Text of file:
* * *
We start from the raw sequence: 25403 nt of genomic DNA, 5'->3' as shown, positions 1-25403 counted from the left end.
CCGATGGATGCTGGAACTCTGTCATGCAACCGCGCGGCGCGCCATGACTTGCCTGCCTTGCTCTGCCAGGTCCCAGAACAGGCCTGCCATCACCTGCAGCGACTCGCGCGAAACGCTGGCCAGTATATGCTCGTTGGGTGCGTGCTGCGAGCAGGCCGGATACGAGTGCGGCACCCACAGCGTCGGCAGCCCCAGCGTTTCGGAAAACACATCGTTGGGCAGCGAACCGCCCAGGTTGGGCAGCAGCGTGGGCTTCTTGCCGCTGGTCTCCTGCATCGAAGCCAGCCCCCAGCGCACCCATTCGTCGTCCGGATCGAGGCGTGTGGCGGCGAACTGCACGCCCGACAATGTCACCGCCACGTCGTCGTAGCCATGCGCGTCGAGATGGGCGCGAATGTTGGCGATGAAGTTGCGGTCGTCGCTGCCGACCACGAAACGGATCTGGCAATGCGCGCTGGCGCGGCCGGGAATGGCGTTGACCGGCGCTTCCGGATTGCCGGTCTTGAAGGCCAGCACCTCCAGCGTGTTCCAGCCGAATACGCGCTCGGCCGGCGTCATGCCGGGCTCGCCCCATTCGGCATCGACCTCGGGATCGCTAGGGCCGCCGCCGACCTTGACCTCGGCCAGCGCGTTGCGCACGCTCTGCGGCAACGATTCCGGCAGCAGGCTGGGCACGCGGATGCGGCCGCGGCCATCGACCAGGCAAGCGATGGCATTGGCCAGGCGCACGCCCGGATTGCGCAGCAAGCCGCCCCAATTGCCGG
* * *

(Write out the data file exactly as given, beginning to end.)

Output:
We start from the raw sequence: 25403 nt of genomic DNA, 5'->3' as shown, positions 1-25403 counted from the left end.
CCGATGGATGCTGGAACTCTGTCATGCAACCGCGCGGCGCGCCATGACTTGCCTGCCTTGCTCTGCCAGGTCCCAGAACAGGCCTGCCATCACCTGCAGCGACTCGCGCGAAACGCTGGCCAGTATATGCTCGTTGGGTGCGTGCTGCGAGCAGGCCGGATACGAGTGCGGCACCCACAGCGTCGGCAGCCCCAGCGTTTCGGAAAACACATCGTTGGGCAGCGAACCGCCCAGGTTGGGCAGCAGCGTGGGCTTCTTGCCGCTGGTCTCCTGCATCGAAGCCAGCCCCCAGCGCACCCATTCGTCGTCCGGATCGAGGCGTGTGGCGGCGAACTGCACGCCCGACAATGTCACCGCCACGTCGTCGTAGCCATGCGCGTCGAGATGGGCGCGAATGTTGGCGATGAAGTTGCGGTCGTCGCTGCCGACCACGAAACGGATCTGGCAATGCGCGCTGGCGCGGCCGGGAATGGCGTTGACCGGCGCTTCCGGATTGCCGGTCTTGAAGGCCAGCACCTCCAGCGTGTTCCAGCCGAATACGCGCTCGGCCGGCGTCATGCCGGGCTCGCCCCATTCGGCATCGACCTCGGGATCGCTAGGGCCGCCGCCGACCTTGACCTCGGCCAGCGCGTTGCGCACGCTCTGCGGCAACGATTCCGGCAGCAGGCTGGGCACGCGGATGCGGCCGCGGCCATCGACCAGGCAAGCGATGGCATTGGCCAGGCGCACGCCCGGATTGCGCAGCAAGCCGCCCCAATTGCCGG